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If $A\subseteq B$ under what conditions is $f^{-1}(A) \subseteq f^{-1}(B)$, where $f^{-1}$ is the preimage, not the inverse.

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First, we should be clear about the definition of $f$. Suppose $X, Y$ are sets and $f: X \to Y$ is a map. Suppose $A, B \subseteq Y$ with $A \subseteq B$.

It's always true that $f^{-1}(A)$ is contained in $f^{-1}(B)$, and this should be clear by the definition of preimage.

$f^{-1}(A)$ is the stuff in $X$ that is mapped into $A$. But since $A \subseteq B$, if stuff in $X$ is mapped into $A$, then that same stuff is mapped into $B$ because $A$ is a subset of $B$. Then that means the stuff mapped into $A$ is a subset of the stuff mapped into $B$, i.e., $f^{-1}(A) \subseteq f^{-1}(B)$.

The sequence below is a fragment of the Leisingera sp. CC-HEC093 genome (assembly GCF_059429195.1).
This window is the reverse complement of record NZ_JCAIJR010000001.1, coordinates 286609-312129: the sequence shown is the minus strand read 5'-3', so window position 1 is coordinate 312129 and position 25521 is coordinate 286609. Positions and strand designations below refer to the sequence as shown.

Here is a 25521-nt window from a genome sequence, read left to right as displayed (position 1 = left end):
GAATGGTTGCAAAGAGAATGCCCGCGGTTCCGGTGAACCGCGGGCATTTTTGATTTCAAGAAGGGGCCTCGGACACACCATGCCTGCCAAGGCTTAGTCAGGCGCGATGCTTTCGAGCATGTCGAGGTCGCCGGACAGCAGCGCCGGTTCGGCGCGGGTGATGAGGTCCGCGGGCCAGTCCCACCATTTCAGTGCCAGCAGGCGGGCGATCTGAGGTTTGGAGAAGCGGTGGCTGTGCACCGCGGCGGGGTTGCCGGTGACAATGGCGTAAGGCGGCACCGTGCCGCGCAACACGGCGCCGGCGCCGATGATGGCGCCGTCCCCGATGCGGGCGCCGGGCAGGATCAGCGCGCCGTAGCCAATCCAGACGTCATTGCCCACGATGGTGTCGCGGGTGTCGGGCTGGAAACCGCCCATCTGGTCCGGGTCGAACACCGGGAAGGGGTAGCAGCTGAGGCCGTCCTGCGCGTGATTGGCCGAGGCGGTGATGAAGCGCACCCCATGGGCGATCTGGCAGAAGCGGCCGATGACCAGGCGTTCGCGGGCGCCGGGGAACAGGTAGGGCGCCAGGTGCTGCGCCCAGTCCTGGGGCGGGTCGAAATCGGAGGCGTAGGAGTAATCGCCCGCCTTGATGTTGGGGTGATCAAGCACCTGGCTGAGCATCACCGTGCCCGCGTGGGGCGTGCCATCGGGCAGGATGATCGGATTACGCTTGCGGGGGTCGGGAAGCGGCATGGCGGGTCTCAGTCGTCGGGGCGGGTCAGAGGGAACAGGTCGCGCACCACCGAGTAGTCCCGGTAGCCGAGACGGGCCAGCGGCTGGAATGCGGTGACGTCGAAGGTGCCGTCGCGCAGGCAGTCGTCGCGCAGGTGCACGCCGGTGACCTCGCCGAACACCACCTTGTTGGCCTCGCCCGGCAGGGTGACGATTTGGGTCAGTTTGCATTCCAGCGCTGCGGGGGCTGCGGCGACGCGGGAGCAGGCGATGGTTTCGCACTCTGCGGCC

Bonus question for you: If $A \subseteq B$, when is $f^{-1}(A) = f^{-1}(B)$?

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    $\begingroup$ If and only if $A=B$? $\endgroup$ – usainlightning Feb 10 '15 at 19:05
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    $\begingroup$ $f^{-1}(A) =f^{-1}(B) \iff ${$x \in \mathbb{R}|f(x) \in A \cap B $}, Therefore as long as $f^{-1}(A/B)$ and $ f^{-1}(B/A)$ is the empty set this is true. $\endgroup$ – usainlightning Feb 10 '15 at 19:51
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    $\begingroup$ I didn't see your hint, am i still correct? $\endgroup$ – usainlightning Feb 10 '15 at 19:52
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    $\begingroup$ @usainlightning I'm not sure what you mean with your $\iff$. You have a statement on the left hand side, but a set on the right hand side. Here is what I was looking for as a proof: By my hint, since $B = A \cup (B - A)$, then $f^{-1}(B) = f^{-1}(A) \cup f^{-1}(B - A)$. So if $f^{-1}(B - A) = \emptyset$, then we get $f^{-1}(B) = f^{-1}(A) \cup \emptyset = f^{-1}(A)$. $\endgroup$ – layman Feb 10 '15 at 20:32
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    $\begingroup$ Yes sorry that is obvious $\endgroup$ – usainlightning Feb 10 '15 at 21:14

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